Artificial intelligence is based on constant evolution, making it difficult to predict how it will be used in the distant future. AI has enormous potential to benefit society, but it also poses risks and challenges that must be addressed through the development of responsible AI (including explainable, non-discriminating, safe and secure AI), as well as through effective governance and regulation.
The success of AI uptake will depend on how successful economies are to embrace this technology as a broader societal good, that there is open discussion on challenges and risks, that we engage all societal groups and invest in key capabilities across multi-disciplinary domains.
To trust or not to trust, that is the question
What does it mean to have responsible AI? With models that contain billions of parameters, can they at all be explainable? Understanding the working of this technology, which is in constant evolution, is important. By working together to address the concerns, we can ensure that AI is used to its full potential while minimising its potential drawbacks. This is going to be key for widespread adoption.
Who takes responsibility for good and ethical use of AI?
One way Telenor will address concerns is through investments in research within the domain of responsible AI, which aims to create systems understood and controlled by humans. This can enable people to have greater confidence in the technology, as they would be able to understand how it works and how it makes decisions.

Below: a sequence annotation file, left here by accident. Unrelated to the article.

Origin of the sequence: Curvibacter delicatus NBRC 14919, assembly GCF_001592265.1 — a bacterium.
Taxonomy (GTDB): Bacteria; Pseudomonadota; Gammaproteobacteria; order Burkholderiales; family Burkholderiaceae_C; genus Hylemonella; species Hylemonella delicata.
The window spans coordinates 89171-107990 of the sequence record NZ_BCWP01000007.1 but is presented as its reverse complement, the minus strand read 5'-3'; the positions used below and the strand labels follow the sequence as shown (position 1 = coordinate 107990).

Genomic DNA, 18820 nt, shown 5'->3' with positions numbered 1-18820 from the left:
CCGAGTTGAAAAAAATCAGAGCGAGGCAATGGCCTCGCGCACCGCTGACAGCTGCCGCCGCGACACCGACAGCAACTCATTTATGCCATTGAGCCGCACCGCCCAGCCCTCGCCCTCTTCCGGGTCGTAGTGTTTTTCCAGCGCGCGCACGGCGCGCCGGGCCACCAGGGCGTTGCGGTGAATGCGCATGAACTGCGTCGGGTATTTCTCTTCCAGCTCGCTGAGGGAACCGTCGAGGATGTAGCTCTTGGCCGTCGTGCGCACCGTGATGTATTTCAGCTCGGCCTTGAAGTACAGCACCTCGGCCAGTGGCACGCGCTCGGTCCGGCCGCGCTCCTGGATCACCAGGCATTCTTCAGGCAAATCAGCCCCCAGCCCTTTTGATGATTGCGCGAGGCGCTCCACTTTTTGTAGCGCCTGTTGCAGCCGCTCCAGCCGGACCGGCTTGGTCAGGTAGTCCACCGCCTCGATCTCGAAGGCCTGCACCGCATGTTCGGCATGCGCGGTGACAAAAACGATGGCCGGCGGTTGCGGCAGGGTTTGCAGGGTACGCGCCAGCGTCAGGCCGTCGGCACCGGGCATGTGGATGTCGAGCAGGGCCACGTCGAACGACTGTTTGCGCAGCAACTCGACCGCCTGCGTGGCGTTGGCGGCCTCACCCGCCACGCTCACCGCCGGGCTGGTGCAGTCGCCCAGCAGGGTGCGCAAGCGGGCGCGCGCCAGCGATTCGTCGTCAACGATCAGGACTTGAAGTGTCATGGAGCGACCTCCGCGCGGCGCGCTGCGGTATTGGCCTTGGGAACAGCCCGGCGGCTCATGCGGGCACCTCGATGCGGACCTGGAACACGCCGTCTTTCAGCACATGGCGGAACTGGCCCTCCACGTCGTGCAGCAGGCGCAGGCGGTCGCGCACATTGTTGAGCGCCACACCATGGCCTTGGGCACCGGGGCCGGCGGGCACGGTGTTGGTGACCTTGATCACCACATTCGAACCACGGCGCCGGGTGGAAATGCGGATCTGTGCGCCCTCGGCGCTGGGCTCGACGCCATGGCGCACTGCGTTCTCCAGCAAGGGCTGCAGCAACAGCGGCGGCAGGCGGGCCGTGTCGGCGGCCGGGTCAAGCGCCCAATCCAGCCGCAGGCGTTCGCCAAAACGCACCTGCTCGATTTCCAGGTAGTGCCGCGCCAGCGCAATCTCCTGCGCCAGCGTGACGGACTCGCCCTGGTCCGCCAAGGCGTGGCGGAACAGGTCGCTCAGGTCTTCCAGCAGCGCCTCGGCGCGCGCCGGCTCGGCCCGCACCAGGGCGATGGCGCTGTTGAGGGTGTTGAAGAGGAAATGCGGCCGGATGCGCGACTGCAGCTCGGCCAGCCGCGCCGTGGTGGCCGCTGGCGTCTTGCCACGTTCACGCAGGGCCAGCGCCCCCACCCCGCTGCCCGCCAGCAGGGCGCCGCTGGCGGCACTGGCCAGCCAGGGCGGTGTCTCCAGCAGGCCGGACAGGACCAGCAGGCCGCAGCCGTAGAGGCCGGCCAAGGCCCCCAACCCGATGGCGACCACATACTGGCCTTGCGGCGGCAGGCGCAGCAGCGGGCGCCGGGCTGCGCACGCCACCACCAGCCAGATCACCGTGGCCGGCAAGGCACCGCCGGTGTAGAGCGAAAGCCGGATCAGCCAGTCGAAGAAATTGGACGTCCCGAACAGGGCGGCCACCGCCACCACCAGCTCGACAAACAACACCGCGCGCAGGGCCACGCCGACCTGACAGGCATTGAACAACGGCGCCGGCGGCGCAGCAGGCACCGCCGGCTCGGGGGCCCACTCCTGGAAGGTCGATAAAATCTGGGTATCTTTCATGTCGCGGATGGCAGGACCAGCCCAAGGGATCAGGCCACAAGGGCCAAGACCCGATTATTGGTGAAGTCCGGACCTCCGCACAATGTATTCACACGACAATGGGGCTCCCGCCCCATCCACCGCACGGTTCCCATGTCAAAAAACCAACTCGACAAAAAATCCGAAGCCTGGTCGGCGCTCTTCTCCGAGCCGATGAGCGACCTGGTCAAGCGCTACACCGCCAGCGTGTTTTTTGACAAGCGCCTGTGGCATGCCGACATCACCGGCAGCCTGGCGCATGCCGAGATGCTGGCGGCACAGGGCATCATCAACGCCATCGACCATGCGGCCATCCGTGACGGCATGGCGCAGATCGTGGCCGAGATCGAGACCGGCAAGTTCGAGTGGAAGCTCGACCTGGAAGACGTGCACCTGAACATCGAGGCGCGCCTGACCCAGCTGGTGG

Responsible AI refers to systems that are safe, secure, transparent, explainable, non-discriminatory and preserve privacy. This means also developing the technology and implementing governance measures to ensure that the AI-embedded products and services are not subject to cyber-attacks or other forms of interference. This is clearly an important topic in the critical infrastructure domain, such as network operations.
AI already ingrained in our daily lives
Already now, most people will encounter AI several times a day, though unknowingly, as it is hidden behind useful functionality such as voice recognition, biometric login and other specialised use cases. This is also true for the telecom sector.
AI can be used for so much more. At Telenor, our ambition is to become carbon neutral by 2030 in the Nordics. We are taking steps to reduce our carbon footprint and save energy with the use of data and AI technologies that can support energy-saving practices, enable more efficient use of equipment and help us benefit from renewable energy sources. In the future we expect that AI will help maintenance of infrastructure and ensure that customers can stay connected even during extreme weather or other events.
The utilisation of AI/machine learning techniques will be part of the solution for network operators. More sophisticated data analyses and forecasting software tools will empower engineers in network rollouts and investment planning. More advanced forms of AI software will be used to detect and predict various types of anomalies (such as drop-off calls or signal losses) on our mobile networks and perform higher quality root-cause analysis for troubleshooting.
While we expect that these innovations will ultimately be delivered by the network equipment industry, it is also important to develop our own insights into this – both to increase our expertise as buyers of various intelligent solutions, explore new growth opportunities and move the telecom industry into a more automated and green future.